Statement by Mr. Mohammad Wali Naeemi
Counselor, Permanent Mission of the Islamic Republic of Afghanistan to the United Nations
At the General Debate of the Second Committee
Ladies and Gentlemen,
Let me like others before me, congratulate you and members of the bureau on your election as chair of this committee and we look forward to working on crucially important agenda of the committee during the 63rd Session of the General Assembly.
Afghanistan associates itself with the statement delivered by Antigua and Barbuda on behalf the g77 and China as well as the statement made by Bangladesh on behalf of the LDC group.
Let me also extend my appreciation to the keynote speakers of the opening session of the second committee, Dr. Asha-Rose Migiro, Deputy Secretary-General of her incisive remarks regarding consequences of delayed actions in addressing climate changes and current financial crisis, Mr. Sha Zukang Under Secretary-General for the Department of Economic and Social Affairs of his comprehensive and comprehensive analysis of the global economic trends and prospects, as well as Professor Ricardo Hausmann’s informative presentation on importance of growth and its linkages.
At the opening session of the committee many concerns have been raised by many delegates over shortfalls in MDGs, current financial crisis, drastic increase of food costs, and their impacts on LDCs, LLDCs and Post Conflict Countries. These current risen problems pose additional challenges for developing countries, specifically Least Developing and Post-conflict Countries. This crisis reinforces the case for decisive efforts to unleash the latent economic potential of the developing countries. The generation of economic growth in the developing countries will induce further growth and prosperity in the global market, therefore the partnership for development indeed has reciprocal remuneration.
The challenges we face today are complex and daunting. The situation, clearly calls on intensifying our efforts to further highlight the inextricable linkages between security and development. We strongly believe that security and development are interdependent which necessitates sheer attention at the global, regional and sub regional levels.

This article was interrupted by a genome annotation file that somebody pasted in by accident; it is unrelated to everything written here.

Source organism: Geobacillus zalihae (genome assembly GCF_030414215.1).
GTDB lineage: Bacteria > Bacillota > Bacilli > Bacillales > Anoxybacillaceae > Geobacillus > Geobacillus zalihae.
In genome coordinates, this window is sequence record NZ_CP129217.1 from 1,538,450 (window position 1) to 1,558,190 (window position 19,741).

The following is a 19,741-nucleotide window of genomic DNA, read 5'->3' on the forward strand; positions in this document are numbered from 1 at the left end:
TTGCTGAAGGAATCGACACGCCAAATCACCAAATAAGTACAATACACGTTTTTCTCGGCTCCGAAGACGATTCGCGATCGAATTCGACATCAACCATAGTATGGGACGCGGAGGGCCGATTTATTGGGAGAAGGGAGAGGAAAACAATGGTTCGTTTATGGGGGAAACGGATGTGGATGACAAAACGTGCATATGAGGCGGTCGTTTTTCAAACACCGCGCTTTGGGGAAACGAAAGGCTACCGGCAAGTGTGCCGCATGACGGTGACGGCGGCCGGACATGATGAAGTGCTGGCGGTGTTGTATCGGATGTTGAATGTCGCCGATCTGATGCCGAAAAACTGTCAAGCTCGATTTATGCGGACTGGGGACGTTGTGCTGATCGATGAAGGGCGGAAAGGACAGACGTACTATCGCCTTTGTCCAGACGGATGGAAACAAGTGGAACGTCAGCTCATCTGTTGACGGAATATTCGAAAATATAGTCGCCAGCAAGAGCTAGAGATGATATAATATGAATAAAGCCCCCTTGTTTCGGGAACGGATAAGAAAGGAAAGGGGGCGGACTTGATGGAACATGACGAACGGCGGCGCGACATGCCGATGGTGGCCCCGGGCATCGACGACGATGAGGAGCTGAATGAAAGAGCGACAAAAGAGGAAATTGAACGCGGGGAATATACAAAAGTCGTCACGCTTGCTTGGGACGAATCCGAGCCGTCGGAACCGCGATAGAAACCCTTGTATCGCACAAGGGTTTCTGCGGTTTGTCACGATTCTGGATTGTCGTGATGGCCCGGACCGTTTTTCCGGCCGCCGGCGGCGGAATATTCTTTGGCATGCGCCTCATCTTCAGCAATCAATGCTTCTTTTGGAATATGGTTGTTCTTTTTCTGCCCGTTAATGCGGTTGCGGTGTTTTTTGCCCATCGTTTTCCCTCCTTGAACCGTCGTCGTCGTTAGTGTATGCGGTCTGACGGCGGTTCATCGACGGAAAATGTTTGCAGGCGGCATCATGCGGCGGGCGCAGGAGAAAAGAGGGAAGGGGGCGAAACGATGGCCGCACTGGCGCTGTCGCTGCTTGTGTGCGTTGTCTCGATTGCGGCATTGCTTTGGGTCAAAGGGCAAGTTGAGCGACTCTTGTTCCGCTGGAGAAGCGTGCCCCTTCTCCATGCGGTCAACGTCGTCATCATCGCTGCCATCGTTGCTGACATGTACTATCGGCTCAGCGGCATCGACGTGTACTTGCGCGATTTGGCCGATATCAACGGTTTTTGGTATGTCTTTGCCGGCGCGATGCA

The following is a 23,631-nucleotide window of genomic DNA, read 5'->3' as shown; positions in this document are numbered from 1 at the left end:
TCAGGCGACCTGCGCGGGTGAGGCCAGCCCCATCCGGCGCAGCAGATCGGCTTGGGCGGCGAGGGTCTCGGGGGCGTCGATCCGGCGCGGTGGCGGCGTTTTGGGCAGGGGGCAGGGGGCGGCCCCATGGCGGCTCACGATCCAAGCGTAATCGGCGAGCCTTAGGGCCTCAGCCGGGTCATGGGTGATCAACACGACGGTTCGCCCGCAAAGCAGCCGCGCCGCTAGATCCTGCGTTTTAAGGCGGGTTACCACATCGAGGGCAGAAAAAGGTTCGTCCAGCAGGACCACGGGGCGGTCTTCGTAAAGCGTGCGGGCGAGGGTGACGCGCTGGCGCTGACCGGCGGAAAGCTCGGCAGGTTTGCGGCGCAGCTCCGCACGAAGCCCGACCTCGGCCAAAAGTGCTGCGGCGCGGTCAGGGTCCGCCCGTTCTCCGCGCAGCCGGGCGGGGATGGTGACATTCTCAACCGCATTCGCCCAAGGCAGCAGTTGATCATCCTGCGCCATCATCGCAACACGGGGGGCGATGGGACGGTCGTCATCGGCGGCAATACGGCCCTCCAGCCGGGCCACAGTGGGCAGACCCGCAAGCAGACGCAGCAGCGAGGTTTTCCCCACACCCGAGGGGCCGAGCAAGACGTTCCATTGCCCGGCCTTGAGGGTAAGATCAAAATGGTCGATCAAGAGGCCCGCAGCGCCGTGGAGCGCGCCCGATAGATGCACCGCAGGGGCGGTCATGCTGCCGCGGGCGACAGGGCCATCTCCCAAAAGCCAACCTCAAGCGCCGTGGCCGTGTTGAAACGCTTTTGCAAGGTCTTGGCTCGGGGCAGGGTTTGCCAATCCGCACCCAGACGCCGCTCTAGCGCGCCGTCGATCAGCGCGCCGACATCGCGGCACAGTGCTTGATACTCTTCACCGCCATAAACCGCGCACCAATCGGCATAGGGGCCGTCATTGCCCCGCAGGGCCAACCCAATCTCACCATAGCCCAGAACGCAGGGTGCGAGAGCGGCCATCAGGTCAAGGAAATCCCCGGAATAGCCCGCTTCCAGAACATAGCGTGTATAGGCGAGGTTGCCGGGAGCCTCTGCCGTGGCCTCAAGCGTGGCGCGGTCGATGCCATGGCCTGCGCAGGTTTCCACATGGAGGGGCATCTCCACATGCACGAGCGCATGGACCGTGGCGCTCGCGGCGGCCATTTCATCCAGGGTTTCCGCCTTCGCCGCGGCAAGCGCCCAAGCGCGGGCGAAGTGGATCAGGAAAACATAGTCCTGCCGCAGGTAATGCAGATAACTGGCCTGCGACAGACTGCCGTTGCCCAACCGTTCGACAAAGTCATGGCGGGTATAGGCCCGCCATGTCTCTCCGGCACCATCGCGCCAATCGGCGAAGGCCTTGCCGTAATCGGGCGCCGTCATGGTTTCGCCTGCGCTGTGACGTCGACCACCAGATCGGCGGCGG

The UN should take the lead in advancing the pervasive development agenda and promote a genuine and enhanced global partnership for development.
As we see, the United Nations has a three dimensional role in the promotion of economic and social development: (1) policy formulation and negotiation of international norms, agreements, goals and commitments; (2) development cooperation to facilitate the realization of the policy goals and commitments; and (3) monitoring the implementation of these commitments. These internationally agreed development goals, including the Millennium Development Goals, have been well identified and their achievements can be readily monitored and pursued further.
Today, further analysis and policy formulation is required in at least seven important areas: finance, trade, technology, energy, climate change, food crisis and global economic growth. We need to strengthen the machinery for the monitoring and implementation of the MDGs and the IADGs.
If appropriately developed, the two mechanisms can usefully contribute to monitoring the implementation of the Internationally Agreed Development Goals, including MDGs. We expect that the developed countries will also inform us about progress on their MDGs strategies, particularly on MDG 8, (partnership). It would help us to understand how far their policies are in conformity with the guidelines of aid effectiveness as well as status of implementation of the commitments undertaken under the IADGs, including MDGs.
In advancing the global agenda, the international community will also have to be particularly mindful of the special needs and challenges faced by Least Developed Countries, Landlocked Developing Countries and the countries emerging from conflict. The international community and the UN should address in a coherent manner the national development plans and strategies of the developing countries.
In conclusion, the international community has long been aware of the specific problems and needs of the LDCs, LLDCs and Post-conflict Countries. However what is lacking is a inductive global response to ameliorate the conditions. Concerted global efforts with a sense of genuine partnership can make a sea-change. We are calling for materialization of such partnership.
I thank you Mr. President.